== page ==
Ernest Poole

Ernest Poole
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CHAPTER I On a train speeding toward New York, in one of the parlour cars two young women sat facing each other, talking and smiling, deeply absorbed. They took little apparent notice of any one else in the car, but most of the people near them kept throwing curious glances their way. These glances differed vastly, as did the thoughts behind them. A tall, genial Westerner, who looked as though he had... more...

CHAPTER I He was thinking of the town he had known. Not of old New York—he had heard of that from old, old men when he himself had still been young and had smiled at their garrulity. He was thinking of a young New York, the mighty throbbing city to which he had come long ago as a lad from the New Hampshire mountains. A place of turbulent thoroughfares, of shouting drivers, hurrying crowds, the crack... more...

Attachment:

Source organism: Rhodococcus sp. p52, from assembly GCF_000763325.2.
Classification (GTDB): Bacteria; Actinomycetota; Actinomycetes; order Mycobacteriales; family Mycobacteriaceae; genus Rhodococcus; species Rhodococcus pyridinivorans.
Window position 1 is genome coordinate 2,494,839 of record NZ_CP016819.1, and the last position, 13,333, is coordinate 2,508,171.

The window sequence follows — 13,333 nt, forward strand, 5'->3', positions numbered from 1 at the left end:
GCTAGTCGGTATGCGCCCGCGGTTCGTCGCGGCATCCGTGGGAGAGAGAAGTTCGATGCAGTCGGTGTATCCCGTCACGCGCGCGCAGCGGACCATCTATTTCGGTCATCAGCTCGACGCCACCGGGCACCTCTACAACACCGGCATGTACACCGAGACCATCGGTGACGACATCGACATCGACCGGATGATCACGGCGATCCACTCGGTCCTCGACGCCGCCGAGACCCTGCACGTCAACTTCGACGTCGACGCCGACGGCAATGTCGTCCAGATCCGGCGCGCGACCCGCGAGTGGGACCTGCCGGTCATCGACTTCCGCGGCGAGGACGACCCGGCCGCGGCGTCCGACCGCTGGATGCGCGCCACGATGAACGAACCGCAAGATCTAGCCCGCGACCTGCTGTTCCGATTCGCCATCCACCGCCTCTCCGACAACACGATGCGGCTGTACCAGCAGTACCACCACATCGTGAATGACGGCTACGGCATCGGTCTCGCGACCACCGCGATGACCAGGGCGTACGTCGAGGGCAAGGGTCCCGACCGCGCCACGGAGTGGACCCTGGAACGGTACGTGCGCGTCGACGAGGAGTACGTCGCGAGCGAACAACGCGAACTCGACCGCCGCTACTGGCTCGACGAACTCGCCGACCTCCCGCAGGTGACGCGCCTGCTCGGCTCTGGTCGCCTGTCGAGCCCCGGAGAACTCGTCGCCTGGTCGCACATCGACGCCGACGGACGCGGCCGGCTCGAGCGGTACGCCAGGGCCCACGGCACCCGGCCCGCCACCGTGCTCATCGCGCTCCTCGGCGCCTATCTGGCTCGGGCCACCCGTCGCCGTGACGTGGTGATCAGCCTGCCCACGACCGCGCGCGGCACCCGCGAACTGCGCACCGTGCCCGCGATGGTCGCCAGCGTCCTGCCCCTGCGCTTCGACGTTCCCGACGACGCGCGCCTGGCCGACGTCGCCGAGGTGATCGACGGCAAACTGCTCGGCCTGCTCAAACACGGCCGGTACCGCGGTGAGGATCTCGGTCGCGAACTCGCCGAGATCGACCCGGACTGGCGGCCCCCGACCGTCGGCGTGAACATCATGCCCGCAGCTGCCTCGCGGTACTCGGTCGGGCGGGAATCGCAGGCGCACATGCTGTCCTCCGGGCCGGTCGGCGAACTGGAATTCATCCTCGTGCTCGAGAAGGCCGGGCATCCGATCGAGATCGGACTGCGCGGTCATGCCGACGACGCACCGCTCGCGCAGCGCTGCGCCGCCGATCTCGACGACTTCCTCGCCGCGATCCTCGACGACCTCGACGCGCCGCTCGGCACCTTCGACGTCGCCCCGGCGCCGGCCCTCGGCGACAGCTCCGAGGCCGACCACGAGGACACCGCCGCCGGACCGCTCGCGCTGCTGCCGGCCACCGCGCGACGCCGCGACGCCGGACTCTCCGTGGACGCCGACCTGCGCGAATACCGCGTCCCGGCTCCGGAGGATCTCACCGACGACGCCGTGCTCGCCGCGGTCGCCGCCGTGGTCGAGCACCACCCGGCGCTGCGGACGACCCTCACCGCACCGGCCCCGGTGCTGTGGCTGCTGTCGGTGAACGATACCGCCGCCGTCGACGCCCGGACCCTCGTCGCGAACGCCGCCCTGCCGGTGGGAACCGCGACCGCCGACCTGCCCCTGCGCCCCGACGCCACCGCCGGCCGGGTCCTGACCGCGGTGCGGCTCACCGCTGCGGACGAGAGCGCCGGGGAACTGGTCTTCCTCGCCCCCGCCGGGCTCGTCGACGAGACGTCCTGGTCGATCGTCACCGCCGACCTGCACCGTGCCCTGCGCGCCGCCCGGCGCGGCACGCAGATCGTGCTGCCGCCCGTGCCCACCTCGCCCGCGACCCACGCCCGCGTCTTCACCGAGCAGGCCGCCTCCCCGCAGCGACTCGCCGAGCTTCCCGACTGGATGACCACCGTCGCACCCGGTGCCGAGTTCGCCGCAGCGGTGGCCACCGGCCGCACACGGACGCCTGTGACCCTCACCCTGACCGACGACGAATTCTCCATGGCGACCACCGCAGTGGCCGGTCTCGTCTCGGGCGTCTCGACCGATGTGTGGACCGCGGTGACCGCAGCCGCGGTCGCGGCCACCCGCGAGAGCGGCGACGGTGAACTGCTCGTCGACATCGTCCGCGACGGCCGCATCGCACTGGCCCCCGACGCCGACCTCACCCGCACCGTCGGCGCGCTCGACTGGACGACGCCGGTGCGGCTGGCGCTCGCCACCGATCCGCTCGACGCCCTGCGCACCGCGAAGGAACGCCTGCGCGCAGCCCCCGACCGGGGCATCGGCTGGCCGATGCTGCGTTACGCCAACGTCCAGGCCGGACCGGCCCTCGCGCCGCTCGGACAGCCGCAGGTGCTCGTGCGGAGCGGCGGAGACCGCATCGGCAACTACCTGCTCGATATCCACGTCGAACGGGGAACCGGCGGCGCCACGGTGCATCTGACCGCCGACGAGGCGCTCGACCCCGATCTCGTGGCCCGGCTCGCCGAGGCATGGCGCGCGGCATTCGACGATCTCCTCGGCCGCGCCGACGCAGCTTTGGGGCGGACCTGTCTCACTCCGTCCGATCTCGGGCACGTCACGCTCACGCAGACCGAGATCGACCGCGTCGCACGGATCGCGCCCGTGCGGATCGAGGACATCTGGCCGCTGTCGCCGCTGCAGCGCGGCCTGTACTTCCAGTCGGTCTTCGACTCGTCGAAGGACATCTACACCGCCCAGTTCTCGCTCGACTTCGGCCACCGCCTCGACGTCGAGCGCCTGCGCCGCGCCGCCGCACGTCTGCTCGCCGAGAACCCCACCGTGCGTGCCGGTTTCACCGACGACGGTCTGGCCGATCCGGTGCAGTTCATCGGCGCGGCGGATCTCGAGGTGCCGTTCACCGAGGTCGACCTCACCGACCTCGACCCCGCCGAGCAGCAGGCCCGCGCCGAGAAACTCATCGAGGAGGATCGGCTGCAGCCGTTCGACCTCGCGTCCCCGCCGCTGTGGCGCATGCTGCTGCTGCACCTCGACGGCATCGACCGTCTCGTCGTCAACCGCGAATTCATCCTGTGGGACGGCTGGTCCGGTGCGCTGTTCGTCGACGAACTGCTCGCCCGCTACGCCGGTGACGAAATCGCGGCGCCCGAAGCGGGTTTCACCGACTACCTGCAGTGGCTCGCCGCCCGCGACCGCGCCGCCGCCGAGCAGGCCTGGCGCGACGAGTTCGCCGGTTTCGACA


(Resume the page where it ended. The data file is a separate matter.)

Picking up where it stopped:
CHAPTER I "You chump," I thought contemptuously. I was seven years old at the time, and the gentleman to whom I referred was Henry Ward Beecher. What it was that aroused my contempt for the man will be more fully understood if I tell first of the grudge that I bore him. I was sitting in my mother's pew in the old church in Brooklyn. I was altogether too small for the pew, it was much too... more...